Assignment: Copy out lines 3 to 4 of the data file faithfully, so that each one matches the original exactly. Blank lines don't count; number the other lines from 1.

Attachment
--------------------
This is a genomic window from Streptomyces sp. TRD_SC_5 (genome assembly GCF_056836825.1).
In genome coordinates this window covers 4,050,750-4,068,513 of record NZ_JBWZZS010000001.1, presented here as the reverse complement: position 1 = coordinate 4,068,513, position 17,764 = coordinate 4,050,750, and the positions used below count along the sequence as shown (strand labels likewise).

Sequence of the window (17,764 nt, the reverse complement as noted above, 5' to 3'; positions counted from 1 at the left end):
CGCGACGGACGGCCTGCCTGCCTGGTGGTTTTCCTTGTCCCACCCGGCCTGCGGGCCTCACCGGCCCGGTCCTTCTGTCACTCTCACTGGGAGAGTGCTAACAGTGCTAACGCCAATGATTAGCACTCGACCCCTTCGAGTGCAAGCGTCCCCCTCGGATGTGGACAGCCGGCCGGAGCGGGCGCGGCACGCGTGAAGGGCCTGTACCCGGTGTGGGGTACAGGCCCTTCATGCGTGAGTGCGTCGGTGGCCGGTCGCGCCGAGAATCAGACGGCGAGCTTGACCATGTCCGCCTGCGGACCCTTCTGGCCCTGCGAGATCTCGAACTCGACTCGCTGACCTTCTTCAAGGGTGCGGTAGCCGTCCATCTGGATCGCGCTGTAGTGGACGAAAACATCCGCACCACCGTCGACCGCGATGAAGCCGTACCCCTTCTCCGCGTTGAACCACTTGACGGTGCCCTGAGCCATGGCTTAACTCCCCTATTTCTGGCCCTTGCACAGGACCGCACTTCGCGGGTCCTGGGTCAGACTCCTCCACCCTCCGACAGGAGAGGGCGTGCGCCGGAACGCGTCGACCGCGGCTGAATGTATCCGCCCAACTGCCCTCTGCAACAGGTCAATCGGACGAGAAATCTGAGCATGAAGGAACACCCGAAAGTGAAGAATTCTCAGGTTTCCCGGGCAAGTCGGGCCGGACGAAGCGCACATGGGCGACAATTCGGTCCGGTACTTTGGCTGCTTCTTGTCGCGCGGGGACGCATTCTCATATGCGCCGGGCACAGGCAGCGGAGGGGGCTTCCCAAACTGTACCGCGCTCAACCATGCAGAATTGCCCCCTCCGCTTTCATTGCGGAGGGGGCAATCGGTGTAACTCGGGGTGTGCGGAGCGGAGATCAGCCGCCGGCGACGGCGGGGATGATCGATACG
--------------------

Sequence of the window (17,764 nt, the reverse complement as noted above, 5' to 3'; positions counted from 1 at the left end):
CGCGACGGACGGCCTGCCTGCCTGGTGGTTTTCCTTGTCCCACCCGGCCTGCGGGCCTCACCGGCCCGGTCCTTCTGTCACTCTCACTGGGAGAGTGCTAACAGTGCTAACGCCAATGATTAGCACTCGACCCCTTCGAGTGCAAGCGTCCCCCTCGGATGTGGACAGCCGGCCGGAGCGGGCGCGGCACGCGTGAAGGGCCTGTACCCGGTGTGGGGTACAGGCCCTTCATGCGTGAGTGCGTCGGTGGCCGGTCGCGCCGAGAATCAGACGGCGAGCTTGACCATGTCCGCCTGCGGACCCTTCTGGCCCTGCGAGATCTCGAACTCGACTCGCTGACCTTCTTCAAGGGTGCGGTAGCCGTCCATCTGGATCGCGCTGTAGTGGACGAAAACATCCGCACCACCGTCGACCGCGATGAAGCCGTACCCCTTCTCCGCGTTGAACCACTTGACGGTGCCCTGAGCCATGGCTTAACTCCCCTATTTCTGGCCCTTGCACAGGACCGCACTTCGCGGGTCCTGGGTCAGACTCCTCCACCCTCCGACAGGAGAGGGCGTGCGCCGGAACGCGTCGACCGCGGCTGAATGTATCCGCCCAACTGCCCTCTGCAACAGGTCAATCGGACGAGAAATCTGAGCATGAAGGAACACCCGAAAGTGAAGAATTCTCAGGTTTCCCGGGCAAGTCGGGCCGGACGAAGCGCACATGGGCGACAATTCGGTCCGGTACTTTGGCTGCTTCTTGTCGCGCGGGGACGCATTCTCATATGCGCCGGGCACAGGCAGCGGAGGGGGCTTCCCAAACTGTACCGCGCTCAACCATGCAGAATTGCCCCCTCCGCTTTCATTGCGGAGGGGGCAATCGGTGTAACTCGGGGTGTGCGGAGCGGAGATCAGCCGCCGGCGACGGCGGGGATGATCGATACG